10 March 2012


In yesterday's post I reported PBS Newshour coverage of an online video called Kony 2012, which condemns the militarization of children by Joseph Kony in Uganda, an act any caring person would find abhorrent.  Since then I've come across information which broadens the picture.  One video questions the motives and the financial practices of Kony 2012's creators, Invisible Children, and claims that Kony's activities have been blown out of proportion.  

An article titled "Kony 2012 ~ Viral Video for the Misinformed?" makes similar points, adding that "Invisible Children's viral smash follows Barack Obama's decision to deploy 100 troops to Uganda last October with the aim of 'removing' Joseph Kony from the picture."  Wikipedia cites President Obama as stating at the time in a letter to Congress that "Although the U.S. forces are combat-equipped, they will only be providing information, advice, and assistance to partner nation forces, and they will not themselves engage LRA forces unless necessary for self-defense."  It should be noted that a similar effort in 2008 disrupted Kony's operations, but failed to capture him.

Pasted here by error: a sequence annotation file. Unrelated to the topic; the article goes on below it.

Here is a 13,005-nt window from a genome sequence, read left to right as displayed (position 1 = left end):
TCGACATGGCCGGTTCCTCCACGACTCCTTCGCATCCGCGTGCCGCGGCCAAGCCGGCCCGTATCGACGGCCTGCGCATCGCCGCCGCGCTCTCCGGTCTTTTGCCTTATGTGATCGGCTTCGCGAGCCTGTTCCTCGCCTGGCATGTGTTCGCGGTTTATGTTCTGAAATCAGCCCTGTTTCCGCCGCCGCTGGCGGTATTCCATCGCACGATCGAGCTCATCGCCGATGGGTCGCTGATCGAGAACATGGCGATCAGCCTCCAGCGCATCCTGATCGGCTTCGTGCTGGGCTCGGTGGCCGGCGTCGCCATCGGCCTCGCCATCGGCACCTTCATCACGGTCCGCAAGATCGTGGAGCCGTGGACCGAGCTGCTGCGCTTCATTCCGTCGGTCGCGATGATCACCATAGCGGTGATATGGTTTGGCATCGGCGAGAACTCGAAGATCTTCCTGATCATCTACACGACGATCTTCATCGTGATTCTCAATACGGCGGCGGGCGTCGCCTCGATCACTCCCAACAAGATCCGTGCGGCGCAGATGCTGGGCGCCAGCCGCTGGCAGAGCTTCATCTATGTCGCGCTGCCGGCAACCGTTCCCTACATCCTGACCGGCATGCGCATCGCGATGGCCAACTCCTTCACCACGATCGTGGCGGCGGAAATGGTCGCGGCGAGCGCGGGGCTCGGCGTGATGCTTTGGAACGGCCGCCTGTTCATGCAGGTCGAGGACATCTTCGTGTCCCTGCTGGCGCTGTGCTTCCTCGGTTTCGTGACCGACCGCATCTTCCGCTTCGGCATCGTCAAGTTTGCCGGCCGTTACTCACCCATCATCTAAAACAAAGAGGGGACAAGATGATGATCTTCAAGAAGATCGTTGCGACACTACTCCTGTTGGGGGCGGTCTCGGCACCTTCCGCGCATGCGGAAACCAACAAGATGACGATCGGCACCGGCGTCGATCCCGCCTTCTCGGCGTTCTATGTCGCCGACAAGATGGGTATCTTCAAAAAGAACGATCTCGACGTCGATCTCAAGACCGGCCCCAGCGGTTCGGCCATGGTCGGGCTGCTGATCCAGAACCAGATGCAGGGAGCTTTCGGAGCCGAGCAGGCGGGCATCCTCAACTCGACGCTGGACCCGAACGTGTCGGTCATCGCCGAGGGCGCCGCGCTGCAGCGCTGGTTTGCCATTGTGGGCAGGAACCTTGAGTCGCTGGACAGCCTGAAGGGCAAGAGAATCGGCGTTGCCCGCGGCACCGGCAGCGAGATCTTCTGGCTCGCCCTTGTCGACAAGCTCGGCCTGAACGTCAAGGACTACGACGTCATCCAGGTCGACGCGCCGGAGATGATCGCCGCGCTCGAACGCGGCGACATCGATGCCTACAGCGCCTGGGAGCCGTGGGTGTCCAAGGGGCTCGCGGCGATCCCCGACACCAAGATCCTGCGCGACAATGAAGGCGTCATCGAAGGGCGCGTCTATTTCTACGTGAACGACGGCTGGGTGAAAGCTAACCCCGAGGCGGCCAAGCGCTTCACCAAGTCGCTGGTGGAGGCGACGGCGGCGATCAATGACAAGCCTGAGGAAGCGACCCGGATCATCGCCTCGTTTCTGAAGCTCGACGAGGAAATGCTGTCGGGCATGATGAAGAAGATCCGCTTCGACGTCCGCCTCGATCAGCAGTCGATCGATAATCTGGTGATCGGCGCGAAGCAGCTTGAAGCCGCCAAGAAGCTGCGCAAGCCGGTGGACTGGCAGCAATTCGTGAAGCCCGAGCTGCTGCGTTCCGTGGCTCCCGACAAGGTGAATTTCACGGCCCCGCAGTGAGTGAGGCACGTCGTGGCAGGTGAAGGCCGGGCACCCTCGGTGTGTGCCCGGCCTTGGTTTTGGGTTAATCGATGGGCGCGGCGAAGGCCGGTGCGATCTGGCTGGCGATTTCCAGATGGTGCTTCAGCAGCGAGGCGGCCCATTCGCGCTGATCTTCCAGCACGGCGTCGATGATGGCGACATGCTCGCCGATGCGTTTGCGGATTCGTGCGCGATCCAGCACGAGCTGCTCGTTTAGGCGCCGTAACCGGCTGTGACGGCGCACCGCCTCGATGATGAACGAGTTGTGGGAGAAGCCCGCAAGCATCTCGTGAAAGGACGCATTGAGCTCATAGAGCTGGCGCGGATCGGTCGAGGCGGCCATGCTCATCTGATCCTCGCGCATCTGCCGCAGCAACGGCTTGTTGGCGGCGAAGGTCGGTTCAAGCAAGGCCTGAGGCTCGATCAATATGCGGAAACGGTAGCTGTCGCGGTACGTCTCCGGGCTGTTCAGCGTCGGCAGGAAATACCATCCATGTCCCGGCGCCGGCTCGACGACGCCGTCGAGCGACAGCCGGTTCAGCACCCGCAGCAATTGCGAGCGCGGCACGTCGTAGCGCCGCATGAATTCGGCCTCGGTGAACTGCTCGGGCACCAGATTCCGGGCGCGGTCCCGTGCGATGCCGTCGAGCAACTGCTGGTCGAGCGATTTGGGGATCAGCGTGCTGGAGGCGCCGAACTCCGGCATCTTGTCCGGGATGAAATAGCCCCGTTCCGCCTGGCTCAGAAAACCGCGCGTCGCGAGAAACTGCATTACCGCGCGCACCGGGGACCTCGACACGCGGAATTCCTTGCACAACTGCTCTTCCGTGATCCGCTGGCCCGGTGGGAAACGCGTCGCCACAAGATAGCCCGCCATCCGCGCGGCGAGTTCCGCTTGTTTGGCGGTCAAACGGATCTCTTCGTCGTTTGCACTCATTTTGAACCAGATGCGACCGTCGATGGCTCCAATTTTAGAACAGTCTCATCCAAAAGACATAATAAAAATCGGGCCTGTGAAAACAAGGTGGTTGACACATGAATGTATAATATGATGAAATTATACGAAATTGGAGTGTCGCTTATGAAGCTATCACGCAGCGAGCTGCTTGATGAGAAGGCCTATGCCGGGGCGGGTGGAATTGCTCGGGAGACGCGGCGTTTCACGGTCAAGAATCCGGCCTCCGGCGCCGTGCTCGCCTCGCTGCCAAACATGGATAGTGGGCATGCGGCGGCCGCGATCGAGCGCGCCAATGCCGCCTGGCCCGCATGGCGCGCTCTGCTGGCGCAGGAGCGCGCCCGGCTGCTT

Complicating our understanding of the political, military, and economic situation in Uganda was the May 2011 news that a vast oil reserve had been discovered beneath Lake Albert, on the border between Uganda and the Congo.  Speculation followed that the deployment of U.S. troops to Uganda five months later was connected with the oil discovery.  This might be a credible accusation, given that both the Iraq and Afghanistan wars were triggered in large part by American interests in oil and natural gas.  On the other hand, we are no longer under the George W. Bush administration, with its close ties to the oil industry.

As nearly as I can tell, the Kuny debate is being conducted by well-intentioned people who may not have access to all the facts.  I give more credence to evidence when it comes from an impartial and professional source like the PBS Newshour (or even Wikipedia), than when it comes from a student blogger or YouTube videographer, each with his/her own agenda.  That agenda may indeed be valid.  It's just too soon to leap to conclusions about the military-oil connection, based on what is known at the moment.

The humanitarian issue, however, is not in dispute.  In 2005, Joseph Kony was indicted for war crimes by the International Criminal Court in the Hague, Netherlands.  His whereabouts are unknown.

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